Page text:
History: March 2016 Archives

NASA chief: Apollo engineers who criticize SLS don't grok modern rocketry, Ars Technica

"Bolden then reiterated that Kraft knew more than him about rockets, but he again qualified this praise: "I have the advantage of a team around me that he didn't have," he said. "You have to remember. Most of us forget. I have a very mature leadership team. When Dr. Kraft was in mission control, and when he led the Johnson Space Center, we went to the Moon. Most of the people were 20 years old. They didn't know anything."

Keith's note: Charlie Bolden clearly misses the irony within his insulting characterization about the younger NASA that sent humans to the Moon. If Bolden serves out the end of the current Administration's term he'll have been Administrator for 7 1/2 years - virtually the same distance between Mercury 3 and Apollo 11.

Orion has flown once - without a crew. SLS has yet to fly and its schedule often slips to the right faster than actual progress is made. Humans may finally fly on it in 2023 some 19 years after the Bush Administration originally initiated a return by American astronauts to the surface of the Moon. In the 1960s NASA went from zero human spaceflight capability to putting humans on the surface of the Moon in less than half that time.

I'll bet some of those 20 year old kids could teach Charlie Bolden and his "very mature leadership team" a thing or two.

John Newcomb

NASA Langley Engineer and Author John Newcomb Dies

"An engineer at NASA's Langley Research Center during the critical Apollo years and those that successfully landed Viking on Mars, John Foster Newcomb passed away March 10, 2016. In the early heady days of space exploration, Newcomb worked on the Lunar Orbiter Project which placed five Lunar Orbiters around the moon, a mission critical to the success of the Apollo Project. The Lunar Orbiters photographed and mapped the moon, giving researchers insight into the best potential landing sites for the crewed Apollo missions."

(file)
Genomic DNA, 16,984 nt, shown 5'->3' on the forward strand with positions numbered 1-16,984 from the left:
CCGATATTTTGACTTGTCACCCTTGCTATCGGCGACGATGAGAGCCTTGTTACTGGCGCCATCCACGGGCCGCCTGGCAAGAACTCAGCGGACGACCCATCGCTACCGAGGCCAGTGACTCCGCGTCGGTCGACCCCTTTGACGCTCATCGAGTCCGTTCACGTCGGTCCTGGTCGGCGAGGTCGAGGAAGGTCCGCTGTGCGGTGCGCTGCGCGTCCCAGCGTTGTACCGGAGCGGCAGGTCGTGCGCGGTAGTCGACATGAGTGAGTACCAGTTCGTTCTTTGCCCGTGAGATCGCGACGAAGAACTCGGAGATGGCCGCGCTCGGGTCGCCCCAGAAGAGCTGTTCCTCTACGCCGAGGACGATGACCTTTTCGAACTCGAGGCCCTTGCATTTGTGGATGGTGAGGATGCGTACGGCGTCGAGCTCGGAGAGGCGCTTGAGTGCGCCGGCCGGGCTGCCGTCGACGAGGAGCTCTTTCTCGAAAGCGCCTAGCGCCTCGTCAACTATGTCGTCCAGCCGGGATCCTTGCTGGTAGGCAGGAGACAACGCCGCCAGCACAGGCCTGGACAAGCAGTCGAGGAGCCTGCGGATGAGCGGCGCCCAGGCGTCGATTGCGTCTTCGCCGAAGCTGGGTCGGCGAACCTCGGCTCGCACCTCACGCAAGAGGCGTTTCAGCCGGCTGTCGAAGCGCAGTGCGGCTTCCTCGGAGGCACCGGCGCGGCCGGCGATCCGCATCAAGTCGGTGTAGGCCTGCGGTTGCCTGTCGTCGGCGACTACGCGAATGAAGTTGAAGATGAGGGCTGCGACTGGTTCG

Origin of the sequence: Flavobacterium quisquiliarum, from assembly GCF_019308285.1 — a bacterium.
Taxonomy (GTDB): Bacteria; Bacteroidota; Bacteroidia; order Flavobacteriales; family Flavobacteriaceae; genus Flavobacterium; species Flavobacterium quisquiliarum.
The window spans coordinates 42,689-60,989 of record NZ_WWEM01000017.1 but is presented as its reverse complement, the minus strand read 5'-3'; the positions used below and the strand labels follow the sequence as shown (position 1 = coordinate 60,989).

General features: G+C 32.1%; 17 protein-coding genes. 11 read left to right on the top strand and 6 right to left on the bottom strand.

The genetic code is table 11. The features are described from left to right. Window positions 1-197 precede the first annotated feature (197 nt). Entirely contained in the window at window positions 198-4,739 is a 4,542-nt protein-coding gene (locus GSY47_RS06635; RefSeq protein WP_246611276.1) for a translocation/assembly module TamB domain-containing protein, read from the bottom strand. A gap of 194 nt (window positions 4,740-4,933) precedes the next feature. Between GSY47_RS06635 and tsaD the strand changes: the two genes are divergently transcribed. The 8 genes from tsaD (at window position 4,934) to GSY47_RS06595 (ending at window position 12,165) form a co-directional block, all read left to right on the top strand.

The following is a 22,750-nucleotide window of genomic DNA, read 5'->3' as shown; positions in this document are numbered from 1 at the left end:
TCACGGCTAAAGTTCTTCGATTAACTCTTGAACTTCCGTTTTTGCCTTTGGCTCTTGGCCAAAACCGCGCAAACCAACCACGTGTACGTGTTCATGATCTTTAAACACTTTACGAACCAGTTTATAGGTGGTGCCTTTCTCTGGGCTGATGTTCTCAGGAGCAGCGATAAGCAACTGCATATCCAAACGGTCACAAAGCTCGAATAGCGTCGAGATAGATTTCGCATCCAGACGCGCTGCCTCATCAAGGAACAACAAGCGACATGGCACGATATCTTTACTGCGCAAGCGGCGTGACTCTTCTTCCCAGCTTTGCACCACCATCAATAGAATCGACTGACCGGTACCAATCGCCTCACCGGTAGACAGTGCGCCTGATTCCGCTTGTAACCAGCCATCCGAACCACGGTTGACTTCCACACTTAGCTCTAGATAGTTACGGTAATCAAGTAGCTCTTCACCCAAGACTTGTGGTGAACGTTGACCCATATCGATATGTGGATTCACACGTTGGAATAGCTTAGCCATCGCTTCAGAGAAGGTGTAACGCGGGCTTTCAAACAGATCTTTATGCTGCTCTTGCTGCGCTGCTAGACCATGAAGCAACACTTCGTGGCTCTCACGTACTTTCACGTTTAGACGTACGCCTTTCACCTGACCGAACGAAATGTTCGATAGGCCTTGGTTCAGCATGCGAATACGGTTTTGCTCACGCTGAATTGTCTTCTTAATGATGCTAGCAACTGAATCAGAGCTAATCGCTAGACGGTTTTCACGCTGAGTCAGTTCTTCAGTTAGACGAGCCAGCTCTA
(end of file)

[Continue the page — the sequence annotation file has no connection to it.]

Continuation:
Keith's note: John Newcomb and I recently exchanged voicemails about his book but never managed to talk. I wanted to talk to him about his Lunar Orbiter experiences. He spoke at NASA HQ just last week - but NASA does not tell people about these events. Now he is gone. Dammit. I'm glad he was able to write this book and speak to people about it such that we know what it was like to do crazy things that no one has ever done before.

Janelle Monae Will Co-Star in a Movie About the Women Behind the Space Program, Gizmodo

"This is amazing. One of our favorite musicians, Janelle Monae is co-starring in a movie about the African American women who helped launch America into space, alongside Person of Interest's Taraji P. Henson. Hidden Figures comes out in January 2017, on Martin Luther King Day weekend, and it's based on a new book that comes out in September called Hidden Figures: The Story of the African-American Women Who Helped Win the Space Race by Margot Lee Shetterly. Henson is playing Katherine Johnson, Octavia Spencer is playing Dorothy Vaughan, and Monae is playing the youngest of the three, Mary Jackson. The film is being directed by Ted Melfi."

Keith's note: NASA PAO confirms that they have been involved in his project from its onset.

Keith's note: Nancy Reagan has died. Thus turns the final page from an era wherein space exploration was elevated as an aspirational goal for America as well as a cause to ponder our own mortality. Only after Columbia did we again dwell on such matters as a nation. When Nancy Reagan revealed her husband's Alzheimer's diagnosis she helped part a long-standing curtain of secrecy that covered an insidious disease. She was a tireless crusader for Alzheimer's research. To my younger readers Nancy Reagan is just a name and Alzheimer's is something that is not on their radar.

A favor, if you will. The next time you watch someone from NASA, the aerospace industry, or the space community in their 50s and 60s - and you notice that they seem tired, or annoyed, or frustrated as they talk about a large program of exploration that is not doing as well as it should (or talk about one that is doing well) consider that there way be something going on behind the scenes. Having a parent with Alzheimer's can rob you of the most prized parts of your own life. Trust me.

Just as many of us in my generation reach that point in their careers - careers for which their parents sacrificed so much - and would be most proud, there is often no one left inside the parent to be proud of their child. Many older veterans from NASA's history no longer appear in public or are quoted in print. There are many reasons why, but in my experience, Alzheimer's and other forms of dementia are at the top of the list.

I am not asking you to do anything - other than to appreciate that there is a silent scourge that stalks the space family - just as it stalks so many others. The only thing that lessens the loss and sorrow felt by those who support those who are affected is to soar higher and further - in our case, into space.



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This page is an archive of entries in the History category from March 2016.

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